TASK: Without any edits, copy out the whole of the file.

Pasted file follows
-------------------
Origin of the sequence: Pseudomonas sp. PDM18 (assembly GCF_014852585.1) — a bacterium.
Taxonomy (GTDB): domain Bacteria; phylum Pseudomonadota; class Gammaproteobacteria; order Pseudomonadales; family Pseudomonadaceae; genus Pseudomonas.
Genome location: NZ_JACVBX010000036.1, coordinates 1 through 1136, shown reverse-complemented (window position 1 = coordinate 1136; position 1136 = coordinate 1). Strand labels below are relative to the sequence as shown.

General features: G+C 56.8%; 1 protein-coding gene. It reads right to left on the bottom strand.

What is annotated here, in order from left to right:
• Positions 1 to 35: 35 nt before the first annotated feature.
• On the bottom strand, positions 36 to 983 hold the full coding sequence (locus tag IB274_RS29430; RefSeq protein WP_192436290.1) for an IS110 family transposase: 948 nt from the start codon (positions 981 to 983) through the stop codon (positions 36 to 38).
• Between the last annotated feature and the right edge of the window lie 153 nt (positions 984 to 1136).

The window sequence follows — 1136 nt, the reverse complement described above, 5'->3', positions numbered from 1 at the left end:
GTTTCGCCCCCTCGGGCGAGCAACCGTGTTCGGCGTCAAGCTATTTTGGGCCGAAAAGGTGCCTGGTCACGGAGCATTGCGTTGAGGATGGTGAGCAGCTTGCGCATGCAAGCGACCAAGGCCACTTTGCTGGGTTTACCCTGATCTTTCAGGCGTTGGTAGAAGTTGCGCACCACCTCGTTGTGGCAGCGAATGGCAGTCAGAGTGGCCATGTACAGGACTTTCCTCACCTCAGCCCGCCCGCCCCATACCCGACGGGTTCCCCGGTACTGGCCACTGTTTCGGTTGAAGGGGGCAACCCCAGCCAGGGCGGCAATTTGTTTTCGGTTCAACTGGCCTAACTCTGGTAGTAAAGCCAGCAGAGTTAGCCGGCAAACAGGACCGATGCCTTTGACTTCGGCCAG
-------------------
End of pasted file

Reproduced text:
Origin of the sequence: Pseudomonas sp. PDM18 (assembly GCF_014852585.1) — a bacterium.
Taxonomy (GTDB): domain Bacteria; phylum Pseudomonadota; class Gammaproteobacteria; order Pseudomonadales; family Pseudomonadaceae; genus Pseudomonas.
Genome location: NZ_JACVBX010000036.1, coordinates 1 through 1136, shown reverse-complemented (window position 1 = coordinate 1136; position 1136 = coordinate 1). Strand labels below are relative to the sequence as shown.

General features: G+C 56.8%; 1 protein-coding gene. It reads right to left on the bottom strand.

What is annotated here, in order from left to right:
• Positions 1 to 35: 35 nt before the first annotated feature.
• On the bottom strand, positions 36 to 983 hold the full coding sequence (locus tag IB274_RS29430; RefSeq protein WP_192436290.1) for an IS110 family transposase: 948 nt from the start codon (positions 981 to 983) through the stop codon (positions 36 to 38).
• Between the last annotated feature and the right edge of the window lie 153 nt (positions 984 to 1136).

The window sequence follows — 1136 nt, the reverse complement described above, 5'->3', positions numbered from 1 at the left end:
GTTTCGCCCCCTCGGGCGAGCAACCGTGTTCGGCGTCAAGCTATTTTGGGCCGAAAAGGTGCCTGGTCACGGAGCATTGCGTTGAGGATGGTGAGCAGCTTGCGCATGCAAGCGACCAAGGCCACTTTGCTGGGTTTACCCTGATCTTTCAGGCGTTGGTAGAAGTTGCGCACCACCTCGTTGTGGCAGCGAATGGCAGTCAGAGTGGCCATGTACAGGACTTTCCTCACCTCAGCCCGCCCGCCCCATACCCGACGGGTTCCCCGGTACTGGCCACTGTTTCGGTTGAAGGGGGCAACCCCAGCCAGGGCGGCAATTTGTTTTCGGTTCAACTGGCCTAACTCTGGTAGTAAAGCCAGCAGAGTTAGCCGGCAAACAGGACCGATGCCTTTGACTTCGGCCAG